GARDENING, NOT ARCHITECTURE

OBLIQUE STRATEGIES

HUSSAM ZBEEB
M.ARCH


In its heyday, Varosha, a suburb on the island of Cyprus, was a highly sought-after Mediterranean retreat. In the summer of ‘74, a Greko-Turkish conflict on the island resulted in the annexation of Varosha and its closing-off, making it a ghost town to this day.

Existing site plans for Varosha’s future reopening, whenever it may be, revolve around its complete demolition and rebuilding from scratch, making it complicit in some of architecture’s prevailing mythologies. Myths, a widely understood type of discourse, in architecture revolve around boundaries, materials, scripts, and nature.

Rather than opting for complete demolition, the project asks us to pause, speculate on everyday strategies people might enact in the re-inhabitation of Varosha, and make do with what is already available via fragments around town. In the process, our own assumptions about the architecture’s four mythologies are challenged, transgressed, and replaced with new ones.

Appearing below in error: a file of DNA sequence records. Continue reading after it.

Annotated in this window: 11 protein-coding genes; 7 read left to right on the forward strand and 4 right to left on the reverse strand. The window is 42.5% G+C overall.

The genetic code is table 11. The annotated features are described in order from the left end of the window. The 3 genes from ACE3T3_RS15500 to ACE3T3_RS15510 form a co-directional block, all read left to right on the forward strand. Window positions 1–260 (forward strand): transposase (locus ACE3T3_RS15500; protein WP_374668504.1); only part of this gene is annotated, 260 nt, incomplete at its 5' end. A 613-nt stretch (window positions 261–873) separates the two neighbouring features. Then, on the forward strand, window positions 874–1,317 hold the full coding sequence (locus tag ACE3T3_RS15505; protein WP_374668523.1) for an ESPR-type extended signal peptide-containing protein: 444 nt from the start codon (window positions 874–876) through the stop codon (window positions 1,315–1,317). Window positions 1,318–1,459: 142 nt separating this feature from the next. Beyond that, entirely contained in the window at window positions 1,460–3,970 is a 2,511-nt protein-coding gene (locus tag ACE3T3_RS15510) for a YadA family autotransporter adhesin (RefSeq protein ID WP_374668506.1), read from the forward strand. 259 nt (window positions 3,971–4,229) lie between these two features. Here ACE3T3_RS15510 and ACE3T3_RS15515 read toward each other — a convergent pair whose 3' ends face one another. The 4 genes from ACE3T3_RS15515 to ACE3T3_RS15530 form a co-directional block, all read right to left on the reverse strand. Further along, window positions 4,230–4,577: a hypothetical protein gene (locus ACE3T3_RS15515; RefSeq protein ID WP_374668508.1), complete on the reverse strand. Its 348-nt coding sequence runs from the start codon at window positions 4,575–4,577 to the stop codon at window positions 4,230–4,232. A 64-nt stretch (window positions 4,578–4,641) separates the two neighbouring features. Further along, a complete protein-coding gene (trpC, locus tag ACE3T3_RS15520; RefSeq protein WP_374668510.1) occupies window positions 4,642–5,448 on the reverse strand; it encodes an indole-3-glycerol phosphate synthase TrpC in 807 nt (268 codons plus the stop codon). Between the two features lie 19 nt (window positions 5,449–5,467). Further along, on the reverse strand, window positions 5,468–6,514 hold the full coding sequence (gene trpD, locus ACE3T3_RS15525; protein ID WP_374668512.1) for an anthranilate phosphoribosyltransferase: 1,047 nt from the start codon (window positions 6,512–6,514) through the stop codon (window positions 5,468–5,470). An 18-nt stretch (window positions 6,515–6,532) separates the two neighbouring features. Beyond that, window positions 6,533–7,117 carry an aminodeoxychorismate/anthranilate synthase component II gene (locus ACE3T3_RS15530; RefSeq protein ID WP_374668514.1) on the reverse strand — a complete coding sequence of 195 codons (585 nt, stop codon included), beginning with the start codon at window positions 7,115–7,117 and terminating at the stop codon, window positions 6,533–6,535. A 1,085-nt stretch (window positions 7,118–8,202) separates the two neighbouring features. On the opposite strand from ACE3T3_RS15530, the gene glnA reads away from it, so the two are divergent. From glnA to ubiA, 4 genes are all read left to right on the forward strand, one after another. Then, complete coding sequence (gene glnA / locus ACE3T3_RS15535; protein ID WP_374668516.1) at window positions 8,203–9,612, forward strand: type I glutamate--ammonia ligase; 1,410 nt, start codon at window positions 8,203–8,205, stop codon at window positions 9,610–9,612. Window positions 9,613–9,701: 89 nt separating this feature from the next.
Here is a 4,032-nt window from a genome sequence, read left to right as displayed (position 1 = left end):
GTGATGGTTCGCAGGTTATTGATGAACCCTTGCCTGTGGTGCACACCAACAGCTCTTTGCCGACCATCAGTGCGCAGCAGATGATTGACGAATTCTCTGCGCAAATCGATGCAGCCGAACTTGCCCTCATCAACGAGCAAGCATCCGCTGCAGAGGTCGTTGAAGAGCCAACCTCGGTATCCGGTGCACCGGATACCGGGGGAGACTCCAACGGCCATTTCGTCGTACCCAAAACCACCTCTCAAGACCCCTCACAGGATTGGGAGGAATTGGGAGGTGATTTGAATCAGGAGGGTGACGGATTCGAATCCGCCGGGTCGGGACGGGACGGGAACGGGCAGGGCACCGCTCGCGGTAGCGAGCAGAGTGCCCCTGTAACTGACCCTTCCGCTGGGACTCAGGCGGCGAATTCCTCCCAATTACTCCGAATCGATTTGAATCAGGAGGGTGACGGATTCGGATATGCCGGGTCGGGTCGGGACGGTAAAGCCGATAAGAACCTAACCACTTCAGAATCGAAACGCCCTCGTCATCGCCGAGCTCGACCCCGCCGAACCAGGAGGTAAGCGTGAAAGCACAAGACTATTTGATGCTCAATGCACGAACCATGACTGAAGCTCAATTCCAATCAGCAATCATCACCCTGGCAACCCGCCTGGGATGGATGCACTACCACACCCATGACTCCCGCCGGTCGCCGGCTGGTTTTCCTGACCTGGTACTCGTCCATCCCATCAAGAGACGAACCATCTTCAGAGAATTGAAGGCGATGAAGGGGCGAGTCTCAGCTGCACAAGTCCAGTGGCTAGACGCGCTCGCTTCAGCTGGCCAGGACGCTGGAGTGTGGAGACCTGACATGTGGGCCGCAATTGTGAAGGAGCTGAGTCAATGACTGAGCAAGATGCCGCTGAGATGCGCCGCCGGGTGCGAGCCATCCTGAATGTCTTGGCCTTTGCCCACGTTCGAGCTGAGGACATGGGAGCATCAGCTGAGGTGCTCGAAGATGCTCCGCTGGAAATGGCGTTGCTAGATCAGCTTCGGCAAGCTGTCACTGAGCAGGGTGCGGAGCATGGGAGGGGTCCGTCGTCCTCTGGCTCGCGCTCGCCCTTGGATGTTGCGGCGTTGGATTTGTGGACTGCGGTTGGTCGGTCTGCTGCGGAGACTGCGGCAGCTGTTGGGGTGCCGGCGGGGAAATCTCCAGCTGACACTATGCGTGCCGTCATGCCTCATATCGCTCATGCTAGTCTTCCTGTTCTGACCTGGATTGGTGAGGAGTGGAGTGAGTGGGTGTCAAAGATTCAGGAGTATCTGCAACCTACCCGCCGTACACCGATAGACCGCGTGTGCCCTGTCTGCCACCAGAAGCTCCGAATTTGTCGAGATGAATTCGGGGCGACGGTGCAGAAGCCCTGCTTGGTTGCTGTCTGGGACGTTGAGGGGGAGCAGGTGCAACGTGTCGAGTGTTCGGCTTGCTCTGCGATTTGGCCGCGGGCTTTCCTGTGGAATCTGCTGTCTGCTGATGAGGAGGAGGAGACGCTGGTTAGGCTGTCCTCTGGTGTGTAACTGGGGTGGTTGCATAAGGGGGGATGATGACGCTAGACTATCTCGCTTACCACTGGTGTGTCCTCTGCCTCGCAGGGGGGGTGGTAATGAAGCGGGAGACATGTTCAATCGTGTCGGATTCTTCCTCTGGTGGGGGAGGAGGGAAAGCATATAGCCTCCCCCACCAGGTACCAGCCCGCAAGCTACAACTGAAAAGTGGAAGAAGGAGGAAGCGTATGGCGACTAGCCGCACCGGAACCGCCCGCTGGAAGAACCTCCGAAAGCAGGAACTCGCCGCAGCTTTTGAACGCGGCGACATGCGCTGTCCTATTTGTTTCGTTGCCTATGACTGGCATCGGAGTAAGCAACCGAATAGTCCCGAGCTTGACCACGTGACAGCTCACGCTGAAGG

THE FOUR MYTHOLOGIES

bound·a·ry
/ ‘bound(e)rē/
(n.) Enclosures, grids, gates, borders, and fences, amongst other things, that present themselves as objective.

ma·te·ri·al
/me’tirēel/
(n.) Concern for aging, particularly a resistance to decayed materiality and a desire for permanent solutions.

script
/skript/
(n.) Dictating what ‘should’ and ‘should not’ take place within a piece of architecture.

na·ture
/’nāCHer/
(n.) Nature which is embraced and dictates entire architectures on one hand, while being fearfully kept out on the other.

This proposal rubs against plans of reclamation that are birthed from the top, instead embracing scales in line with the spirit of the ‘minor’. The individual’s memories, the unwanted ‘weed’, the decayed brick - these are the materials used to propose a series of everyday situations for a speculated reopening of Varosha.

The myth is used as a medium to understand what propels methods of dealing with existing spaces, making explicit the ways of ordering our worlds. Using Roland Barthe’s definition of a myth as a type of messaging, the project proposes an alternative set of myths or discourses that enhance what is there to deal with the future of Varosha.

COMMITTEE:
John Bass
Daniel Irvine
Thena Tak [CHAIR]